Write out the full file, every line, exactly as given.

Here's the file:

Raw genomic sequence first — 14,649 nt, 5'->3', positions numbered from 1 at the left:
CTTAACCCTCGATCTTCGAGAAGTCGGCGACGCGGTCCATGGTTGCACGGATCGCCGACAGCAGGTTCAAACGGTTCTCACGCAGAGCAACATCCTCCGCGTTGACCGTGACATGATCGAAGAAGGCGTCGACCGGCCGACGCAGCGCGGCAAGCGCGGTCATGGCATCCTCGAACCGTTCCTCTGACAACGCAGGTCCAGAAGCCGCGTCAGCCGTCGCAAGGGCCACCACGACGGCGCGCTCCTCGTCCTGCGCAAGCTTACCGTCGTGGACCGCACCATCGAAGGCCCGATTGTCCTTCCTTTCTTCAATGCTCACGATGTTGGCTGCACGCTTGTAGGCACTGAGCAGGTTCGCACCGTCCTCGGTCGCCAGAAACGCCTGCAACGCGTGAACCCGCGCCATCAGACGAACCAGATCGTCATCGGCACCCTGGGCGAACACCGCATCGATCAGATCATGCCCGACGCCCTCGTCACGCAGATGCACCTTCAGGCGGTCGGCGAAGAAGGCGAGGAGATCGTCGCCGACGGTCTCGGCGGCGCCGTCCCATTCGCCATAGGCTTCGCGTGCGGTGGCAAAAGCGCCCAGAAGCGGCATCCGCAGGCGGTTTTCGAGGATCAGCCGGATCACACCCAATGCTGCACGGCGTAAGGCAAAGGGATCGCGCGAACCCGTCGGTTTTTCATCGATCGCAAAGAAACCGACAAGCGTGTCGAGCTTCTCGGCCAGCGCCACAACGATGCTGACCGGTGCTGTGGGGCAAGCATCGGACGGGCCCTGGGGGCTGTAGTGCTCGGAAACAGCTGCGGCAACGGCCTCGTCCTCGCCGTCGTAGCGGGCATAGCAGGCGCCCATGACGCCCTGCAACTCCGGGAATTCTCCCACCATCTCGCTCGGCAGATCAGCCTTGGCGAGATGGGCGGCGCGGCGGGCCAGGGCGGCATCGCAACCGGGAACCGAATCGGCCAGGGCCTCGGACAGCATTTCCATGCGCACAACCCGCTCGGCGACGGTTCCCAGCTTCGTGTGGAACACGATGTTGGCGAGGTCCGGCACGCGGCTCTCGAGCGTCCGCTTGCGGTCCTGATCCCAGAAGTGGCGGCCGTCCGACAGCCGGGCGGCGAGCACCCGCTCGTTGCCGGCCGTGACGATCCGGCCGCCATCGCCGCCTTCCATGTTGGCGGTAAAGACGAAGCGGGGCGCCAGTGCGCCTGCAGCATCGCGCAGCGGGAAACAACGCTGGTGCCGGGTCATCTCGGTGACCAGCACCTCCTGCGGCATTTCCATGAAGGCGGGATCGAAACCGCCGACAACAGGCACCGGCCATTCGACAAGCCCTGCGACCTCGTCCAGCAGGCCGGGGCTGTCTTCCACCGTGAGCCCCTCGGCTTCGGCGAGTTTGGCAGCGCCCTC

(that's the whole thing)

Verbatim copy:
Raw genomic sequence first — 14,649 nt, 5'->3', positions numbered from 1 at the left:
CTTAACCCTCGATCTTCGAGAAGTCGGCGACGCGGTCCATGGTTGCACGGATCGCCGACAGCAGGTTCAAACGGTTCTCACGCAGAGCAACATCCTCCGCGTTGACCGTGACATGATCGAAGAAGGCGTCGACCGGCCGACGCAGCGCGGCAAGCGCGGTCATGGCATCCTCGAACCGTTCCTCTGACAACGCAGGTCCAGAAGCCGCGTCAGCCGTCGCAAGGGCCACCACGACGGCGCGCTCCTCGTCCTGCGCAAGCTTACCGTCGTGGACCGCACCATCGAAGGCCCGATTGTCCTTCCTTTCTTCAATGCTCACGATGTTGGCTGCACGCTTGTAGGCACTGAGCAGGTTCGCACCGTCCTCGGTCGCCAGAAACGCCTGCAACGCGTGAACCCGCGCCATCAGACGAACCAGATCGTCATCGGCACCCTGGGCGAACACCGCATCGATCAGATCATGCCCGACGCCCTCGTCACGCAGATGCACCTTCAGGCGGTCGGCGAAGAAGGCGAGGAGATCGTCGCCGACGGTCTCGGCGGCGCCGTCCCATTCGCCATAGGCTTCGCGTGCGGTGGCAAAAGCGCCCAGAAGCGGCATCCGCAGGCGGTTTTCGAGGATCAGCCGGATCACACCCAATGCTGCACGGCGTAAGGCAAAGGGATCGCGCGAACCCGTCGGTTTTTCATCGATCGCAAAGAAACCGACAAGCGTGTCGAGCTTCTCGGCCAGCGCCACAACGATGCTGACCGGTGCTGTGGGGCAAGCATCGGACGGGCCCTGGGGGCTGTAGTGCTCGGAAACAGCTGCGGCAACGGCCTCGTCCTCGCCGTCGTAGCGGGCATAGCAGGCGCCCATGACGCCCTGCAACTCCGGGAATTCTCCCACCATCTCGCTCGGCAGATCAGCCTTGGCGAGATGGGCGGCGCGGCGGGCCAGGGCGGCATCGCAACCGGGAACCGAATCGGCCAGGGCCTCGGACAGCATTTCCATGCGCACAACCCGCTCGGCGACGGTTCCCAGCTTCGTGTGGAACACGATGTTGGCGAGGTCCGGCACGCGGCTCTCGAGCGTCCGCTTGCGGTCCTGATCCCAGAAGTGGCGGCCGTCCGACAGCCGGGCGGCGAGCACCCGCTCGTTGCCGGCCGTGACGATCCGGCCGCCATCGCCGCCTTCCATGTTGGCGGTAAAGACGAAGCGGGGCGCCAGTGCGCCTGCAGCATCGCGCAGCGGGAAACAACGCTGGTGCCGGGTCATCTCGGTGACCAGCACCTCCTGCGGCATTTCCATGAAGGCGGGATCGAAACCGCCGACAACAGGCACCGGCCATTCGACAAGCCCTGCGACCTCGTCCAGCAGGCCGGGGCTGTCTTCCACCGTGAGCCCCTCGGCTTCGGCGAGTTTGGCAGCGCCCTC